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Polar Bears on Thin Ice

“Polar bears are one of nature’s ultimate survivors, able to live and thrive in one of the world’s harshest environments, but we are concerned the polar bears’ habitat may literally be melting” said US Secretary of the Interior Dirk Kempthorne, in an announcement that polar bears, one of the largest four-footed carnivores on Earth, may soon be added to the list of threatened species under the US Endangered Species Act.

Roaming across Arctic sea ice, polar bears peer through cracks in the ice to look for ringed seals, their favorite food, in the water below. Almost all of a polar bear’s food comes from the sea, and includes seals, fish, and even beluga whales. The floating sea ice is a perfect vantage point for the bears as they hunt for food. Unfortunately, the amount of sea ice floating in the Arctic region is shrinking each year. The ice is melting as the Earth is warming. Within the next few decades, there may be no more sea ice in the Arctic Ocean during the summer. Pieces of sea ice are getting smaller and further apart. The bears must swim farther, 60 miles or more, through the chilly Arctic Ocean to get from one piece of ice to another.

Polar bears have adaptations that help them spend part of their time in the water. They are streamlined for swimming and have a layer of fatty blubber that keeps them warm. Polar bears even have tiny webs between their toes that help them swim through the water. They are classified as marine mammals even though they do not live in the water full-time like whales, dolphins, manatees, and other marine mammals. However, even with adaptations that make them exceptional swimmers, polar bears have recently been found drowned for the first time. Because the bears now have to swim farther to find the next piece of sea ice, some become exhausted during the long journey and drown.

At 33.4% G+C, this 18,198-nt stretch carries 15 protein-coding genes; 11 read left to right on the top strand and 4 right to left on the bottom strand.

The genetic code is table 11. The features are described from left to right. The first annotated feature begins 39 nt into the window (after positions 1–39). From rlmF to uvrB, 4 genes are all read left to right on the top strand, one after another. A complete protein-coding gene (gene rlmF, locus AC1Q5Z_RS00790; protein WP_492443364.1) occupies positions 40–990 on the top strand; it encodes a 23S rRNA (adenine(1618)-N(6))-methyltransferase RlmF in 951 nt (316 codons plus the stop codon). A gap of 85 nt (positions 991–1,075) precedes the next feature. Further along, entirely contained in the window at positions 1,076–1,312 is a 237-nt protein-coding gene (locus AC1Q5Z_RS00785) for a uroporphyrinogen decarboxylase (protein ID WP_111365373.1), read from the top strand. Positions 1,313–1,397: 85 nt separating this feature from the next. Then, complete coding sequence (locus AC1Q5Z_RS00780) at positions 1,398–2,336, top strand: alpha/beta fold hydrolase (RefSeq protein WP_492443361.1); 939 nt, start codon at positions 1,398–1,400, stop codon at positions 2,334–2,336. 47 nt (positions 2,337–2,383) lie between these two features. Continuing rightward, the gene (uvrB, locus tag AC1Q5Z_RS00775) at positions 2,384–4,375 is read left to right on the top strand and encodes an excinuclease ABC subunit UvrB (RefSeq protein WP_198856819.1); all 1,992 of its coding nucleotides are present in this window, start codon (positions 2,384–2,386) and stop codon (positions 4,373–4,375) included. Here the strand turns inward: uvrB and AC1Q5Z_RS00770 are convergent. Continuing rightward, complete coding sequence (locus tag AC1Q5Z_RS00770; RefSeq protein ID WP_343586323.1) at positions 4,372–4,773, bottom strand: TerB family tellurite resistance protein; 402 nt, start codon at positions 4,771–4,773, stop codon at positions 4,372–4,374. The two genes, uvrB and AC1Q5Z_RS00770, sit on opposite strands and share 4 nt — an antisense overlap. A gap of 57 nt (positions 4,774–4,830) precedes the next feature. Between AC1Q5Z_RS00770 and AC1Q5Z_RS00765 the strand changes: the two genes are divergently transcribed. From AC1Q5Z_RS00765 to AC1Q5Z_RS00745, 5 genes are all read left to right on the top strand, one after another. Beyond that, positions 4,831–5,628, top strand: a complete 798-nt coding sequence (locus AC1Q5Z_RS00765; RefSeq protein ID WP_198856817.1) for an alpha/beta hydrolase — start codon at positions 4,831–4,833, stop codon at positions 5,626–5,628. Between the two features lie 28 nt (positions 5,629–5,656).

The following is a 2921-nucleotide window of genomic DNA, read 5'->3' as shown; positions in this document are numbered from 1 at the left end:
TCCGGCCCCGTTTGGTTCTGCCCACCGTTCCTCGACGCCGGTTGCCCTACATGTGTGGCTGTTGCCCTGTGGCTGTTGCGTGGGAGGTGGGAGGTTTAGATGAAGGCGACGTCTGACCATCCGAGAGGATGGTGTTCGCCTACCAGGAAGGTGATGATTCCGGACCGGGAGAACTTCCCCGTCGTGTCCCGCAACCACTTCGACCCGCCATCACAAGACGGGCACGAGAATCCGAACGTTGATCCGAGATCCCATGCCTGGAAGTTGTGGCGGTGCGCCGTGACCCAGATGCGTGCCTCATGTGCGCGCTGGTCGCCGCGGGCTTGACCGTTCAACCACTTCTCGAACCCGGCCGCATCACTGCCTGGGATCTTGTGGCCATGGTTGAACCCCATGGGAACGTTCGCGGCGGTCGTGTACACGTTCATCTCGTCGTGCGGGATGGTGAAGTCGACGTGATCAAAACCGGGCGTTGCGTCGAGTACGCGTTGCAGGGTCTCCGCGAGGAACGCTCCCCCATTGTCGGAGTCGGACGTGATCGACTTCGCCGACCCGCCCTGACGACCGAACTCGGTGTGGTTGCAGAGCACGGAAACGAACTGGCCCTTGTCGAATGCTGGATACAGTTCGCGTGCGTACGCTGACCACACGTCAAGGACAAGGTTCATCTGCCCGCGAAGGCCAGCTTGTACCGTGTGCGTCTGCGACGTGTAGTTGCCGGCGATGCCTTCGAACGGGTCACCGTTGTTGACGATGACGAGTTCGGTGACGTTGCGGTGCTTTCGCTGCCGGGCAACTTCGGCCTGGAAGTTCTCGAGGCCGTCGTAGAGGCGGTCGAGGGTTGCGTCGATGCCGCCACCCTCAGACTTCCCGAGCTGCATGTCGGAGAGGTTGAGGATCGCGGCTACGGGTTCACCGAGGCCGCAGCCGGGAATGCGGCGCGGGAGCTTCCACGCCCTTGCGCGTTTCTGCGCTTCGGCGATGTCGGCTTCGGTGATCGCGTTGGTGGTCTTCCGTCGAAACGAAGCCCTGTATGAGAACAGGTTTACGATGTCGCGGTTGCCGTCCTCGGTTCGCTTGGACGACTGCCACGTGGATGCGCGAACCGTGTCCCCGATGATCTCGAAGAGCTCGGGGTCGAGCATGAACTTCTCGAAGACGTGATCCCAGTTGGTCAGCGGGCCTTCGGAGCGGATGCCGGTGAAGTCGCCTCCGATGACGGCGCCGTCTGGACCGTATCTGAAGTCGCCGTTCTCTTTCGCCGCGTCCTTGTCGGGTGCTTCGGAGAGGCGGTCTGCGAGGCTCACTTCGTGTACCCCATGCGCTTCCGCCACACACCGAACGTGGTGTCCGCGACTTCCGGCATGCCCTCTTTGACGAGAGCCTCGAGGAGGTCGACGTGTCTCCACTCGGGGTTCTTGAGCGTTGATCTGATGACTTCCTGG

Polar bears are moving to land on the north coast of Alaska because the sea ice is melting and no longer connects to shore. This separates the bears from their preferred hunting grounds, the sea ice. With less sea ice, polar bears cannot hunt for food as often, and so they wind up with less to eat. Polar bears, it has been reported, occasionally eat land animals like reindeer and musk oxen. Even so, scientists have found that polar bears weigh less than they used to and that polar bear cubs off the North coast of Alaska are less likely to survive. In Canada’s Hudson Bay the number of bears has dropped 22 percent.

During 2007, the US Fish and Wildlife Service studied whether polar bears should be added to the list of threatened species. On May 14, 2008 they added polar bears to the list. This is the first time a species has been added under the Endangered Species Act directly because of global warming. The US Fish and Wildlife Service estimates that because of the rapid melt of Arctic sea ice, polar bears could become endangered species in 45 years.

To better understand how dire the situation is for polar bears, the US Fish and Wildlife Service asked the United States Geological Survey (USGS) to study how fast the bears' sea ice habitat is melting. According to their reports, melting sea ice will result in the loss of about two-thirds of the world's current polar bear population by the middle of this century. These results were based on the results of climate models, models which, the USGS notes, appear to underestimate how fast the sea ice is actually melting. So the ice may melt much more quickly.

Last modified May 15, 2008 by Lisa Gardiner.

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The Summer 2010 issue of The Earth Scientist, available in our online store, includes articles on rivers and snow, classroom planetariums, satellites and oceanography, hands-on astronomy, and global warming.

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